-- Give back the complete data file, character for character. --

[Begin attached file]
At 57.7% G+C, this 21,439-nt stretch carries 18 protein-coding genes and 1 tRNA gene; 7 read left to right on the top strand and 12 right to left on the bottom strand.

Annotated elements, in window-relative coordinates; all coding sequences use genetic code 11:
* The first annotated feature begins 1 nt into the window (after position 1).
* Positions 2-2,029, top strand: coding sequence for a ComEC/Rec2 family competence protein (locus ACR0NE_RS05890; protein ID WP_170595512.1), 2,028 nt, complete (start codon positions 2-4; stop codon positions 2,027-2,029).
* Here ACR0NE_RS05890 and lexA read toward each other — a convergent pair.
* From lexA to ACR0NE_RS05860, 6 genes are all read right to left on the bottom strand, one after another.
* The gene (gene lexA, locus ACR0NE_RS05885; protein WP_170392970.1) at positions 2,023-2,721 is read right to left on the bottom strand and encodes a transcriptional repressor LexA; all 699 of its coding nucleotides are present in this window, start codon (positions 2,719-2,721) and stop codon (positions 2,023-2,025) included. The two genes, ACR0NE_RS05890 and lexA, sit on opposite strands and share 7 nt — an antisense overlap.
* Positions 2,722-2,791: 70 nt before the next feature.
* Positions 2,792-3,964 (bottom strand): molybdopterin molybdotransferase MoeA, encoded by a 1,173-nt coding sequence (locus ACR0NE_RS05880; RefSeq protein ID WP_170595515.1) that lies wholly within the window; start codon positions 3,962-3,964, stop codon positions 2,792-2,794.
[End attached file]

At 57.7% G+C, this 21,439-nt stretch carries 18 protein-coding genes and 1 tRNA gene; 7 read left to right on the top strand and 12 right to left on the bottom strand.

Annotated elements, in window-relative coordinates; all coding sequences use genetic code 11:
* The first annotated feature begins 1 nt into the window (after position 1).
* Positions 2-2,029, top strand: coding sequence for a ComEC/Rec2 family competence protein (locus ACR0NE_RS05890; protein ID WP_170595512.1), 2,028 nt, complete (start codon positions 2-4; stop codon positions 2,027-2,029).
* Here ACR0NE_RS05890 and lexA read toward each other — a convergent pair.
* From lexA to ACR0NE_RS05860, 6 genes are all read right to left on the bottom strand, one after another.
* The gene (gene lexA, locus ACR0NE_RS05885; protein WP_170392970.1) at positions 2,023-2,721 is read right to left on the bottom strand and encodes a transcriptional repressor LexA; all 699 of its coding nucleotides are present in this window, start codon (positions 2,719-2,721) and stop codon (positions 2,023-2,025) included. The two genes, ACR0NE_RS05890 and lexA, sit on opposite strands and share 7 nt — an antisense overlap.
* Positions 2,722-2,791: 70 nt before the next feature.
* Positions 2,792-3,964 (bottom strand): molybdopterin molybdotransferase MoeA, encoded by a 1,173-nt coding sequence (locus ACR0NE_RS05880; RefSeq protein ID WP_170595515.1) that lies wholly within the window; start codon positions 3,962-3,964, stop codon positions 2,792-2,794.